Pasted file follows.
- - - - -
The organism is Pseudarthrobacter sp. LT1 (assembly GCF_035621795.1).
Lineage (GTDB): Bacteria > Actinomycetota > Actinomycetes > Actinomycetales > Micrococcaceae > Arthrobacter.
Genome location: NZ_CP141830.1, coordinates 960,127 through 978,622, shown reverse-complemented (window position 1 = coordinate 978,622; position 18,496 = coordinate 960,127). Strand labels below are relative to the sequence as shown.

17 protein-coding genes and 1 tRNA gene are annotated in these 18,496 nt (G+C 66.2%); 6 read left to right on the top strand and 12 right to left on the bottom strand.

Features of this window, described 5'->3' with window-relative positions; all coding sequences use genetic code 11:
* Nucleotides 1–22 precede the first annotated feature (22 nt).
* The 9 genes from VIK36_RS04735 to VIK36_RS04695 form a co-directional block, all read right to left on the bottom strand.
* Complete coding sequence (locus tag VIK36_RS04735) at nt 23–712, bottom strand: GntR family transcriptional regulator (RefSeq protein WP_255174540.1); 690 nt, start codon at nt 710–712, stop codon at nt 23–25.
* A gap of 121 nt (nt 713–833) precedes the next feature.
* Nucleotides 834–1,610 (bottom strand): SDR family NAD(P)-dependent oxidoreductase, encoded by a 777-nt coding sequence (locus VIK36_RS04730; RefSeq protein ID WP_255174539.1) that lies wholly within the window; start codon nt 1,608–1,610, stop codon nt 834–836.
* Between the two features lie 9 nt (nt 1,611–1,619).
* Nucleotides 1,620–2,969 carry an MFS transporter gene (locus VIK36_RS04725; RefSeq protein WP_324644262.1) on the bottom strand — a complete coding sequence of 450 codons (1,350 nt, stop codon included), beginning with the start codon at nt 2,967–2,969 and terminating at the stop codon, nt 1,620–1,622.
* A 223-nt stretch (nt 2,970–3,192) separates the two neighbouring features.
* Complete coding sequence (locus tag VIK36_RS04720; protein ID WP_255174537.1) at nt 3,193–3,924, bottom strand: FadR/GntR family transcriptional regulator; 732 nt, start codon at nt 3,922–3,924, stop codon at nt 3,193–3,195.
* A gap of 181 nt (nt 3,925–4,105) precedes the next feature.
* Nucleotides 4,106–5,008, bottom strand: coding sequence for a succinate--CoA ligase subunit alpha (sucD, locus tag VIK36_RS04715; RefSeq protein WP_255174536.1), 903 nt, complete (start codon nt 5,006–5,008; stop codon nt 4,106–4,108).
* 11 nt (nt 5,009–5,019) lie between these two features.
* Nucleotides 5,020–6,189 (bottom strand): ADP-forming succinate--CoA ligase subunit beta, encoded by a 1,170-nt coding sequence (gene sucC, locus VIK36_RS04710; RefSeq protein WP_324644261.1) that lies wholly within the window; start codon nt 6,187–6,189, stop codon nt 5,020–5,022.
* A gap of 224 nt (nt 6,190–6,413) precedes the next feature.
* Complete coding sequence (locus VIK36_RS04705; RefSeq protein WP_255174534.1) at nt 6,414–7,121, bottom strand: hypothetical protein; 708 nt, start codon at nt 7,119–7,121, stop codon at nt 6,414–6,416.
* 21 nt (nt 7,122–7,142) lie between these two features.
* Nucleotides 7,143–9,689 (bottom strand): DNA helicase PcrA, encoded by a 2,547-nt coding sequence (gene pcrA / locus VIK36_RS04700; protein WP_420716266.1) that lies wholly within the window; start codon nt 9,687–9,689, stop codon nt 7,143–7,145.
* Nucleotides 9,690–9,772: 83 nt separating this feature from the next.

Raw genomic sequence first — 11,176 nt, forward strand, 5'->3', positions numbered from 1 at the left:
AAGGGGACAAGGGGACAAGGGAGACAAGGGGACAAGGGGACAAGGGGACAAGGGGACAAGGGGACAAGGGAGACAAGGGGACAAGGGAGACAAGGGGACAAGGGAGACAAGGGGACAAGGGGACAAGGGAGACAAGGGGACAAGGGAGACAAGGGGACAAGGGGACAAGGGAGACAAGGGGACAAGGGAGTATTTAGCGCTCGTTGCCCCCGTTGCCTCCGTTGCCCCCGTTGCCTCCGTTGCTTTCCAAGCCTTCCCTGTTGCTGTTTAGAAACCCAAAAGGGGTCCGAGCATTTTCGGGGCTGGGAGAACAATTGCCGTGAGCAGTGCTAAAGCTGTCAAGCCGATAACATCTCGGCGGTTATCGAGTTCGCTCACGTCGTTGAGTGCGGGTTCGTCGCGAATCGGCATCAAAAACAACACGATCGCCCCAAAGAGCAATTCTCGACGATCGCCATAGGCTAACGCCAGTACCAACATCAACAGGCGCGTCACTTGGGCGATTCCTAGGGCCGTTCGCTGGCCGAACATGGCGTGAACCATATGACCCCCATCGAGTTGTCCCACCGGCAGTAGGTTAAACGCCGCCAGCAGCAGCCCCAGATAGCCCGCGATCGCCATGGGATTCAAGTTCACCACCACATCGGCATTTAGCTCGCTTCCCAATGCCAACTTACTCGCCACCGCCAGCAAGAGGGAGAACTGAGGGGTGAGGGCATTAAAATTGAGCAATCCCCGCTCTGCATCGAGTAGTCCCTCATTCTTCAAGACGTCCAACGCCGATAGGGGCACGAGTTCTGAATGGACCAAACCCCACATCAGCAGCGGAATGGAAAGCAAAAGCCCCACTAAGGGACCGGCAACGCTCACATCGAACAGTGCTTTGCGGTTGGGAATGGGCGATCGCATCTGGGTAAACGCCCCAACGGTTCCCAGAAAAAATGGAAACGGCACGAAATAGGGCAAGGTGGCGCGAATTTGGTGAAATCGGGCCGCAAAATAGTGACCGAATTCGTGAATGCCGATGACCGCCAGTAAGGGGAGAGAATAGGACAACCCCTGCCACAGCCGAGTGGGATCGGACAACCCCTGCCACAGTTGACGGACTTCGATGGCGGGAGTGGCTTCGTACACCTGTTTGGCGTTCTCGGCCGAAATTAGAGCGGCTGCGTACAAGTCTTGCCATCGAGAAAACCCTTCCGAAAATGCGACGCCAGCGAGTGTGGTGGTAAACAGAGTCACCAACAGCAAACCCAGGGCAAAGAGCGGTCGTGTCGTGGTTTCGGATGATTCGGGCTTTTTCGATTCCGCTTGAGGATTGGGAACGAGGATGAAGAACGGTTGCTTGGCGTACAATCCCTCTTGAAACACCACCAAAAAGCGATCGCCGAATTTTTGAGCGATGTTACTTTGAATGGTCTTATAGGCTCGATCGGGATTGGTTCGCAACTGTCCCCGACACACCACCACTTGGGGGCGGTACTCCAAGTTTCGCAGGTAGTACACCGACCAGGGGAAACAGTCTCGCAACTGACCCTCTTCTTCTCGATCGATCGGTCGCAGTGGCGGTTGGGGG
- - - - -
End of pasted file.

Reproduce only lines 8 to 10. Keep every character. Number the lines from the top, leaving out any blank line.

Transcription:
* Complete coding sequence (locus tag VIK36_RS04735) at nt 23–712, bottom strand: GntR family transcriptional regulator (RefSeq protein WP_255174540.1); 690 nt, start codon at nt 710–712, stop codon at nt 23–25.
* A gap of 121 nt (nt 713–833) precedes the next feature.
* Nucleotides 834–1,610 (bottom strand): SDR family NAD(P)-dependent oxidoreductase, encoded by a 777-nt coding sequence (locus VIK36_RS04730; RefSeq protein ID WP_255174539.1) that lies wholly within the window; start codon nt 1,608–1,610, stop codon nt 834–836.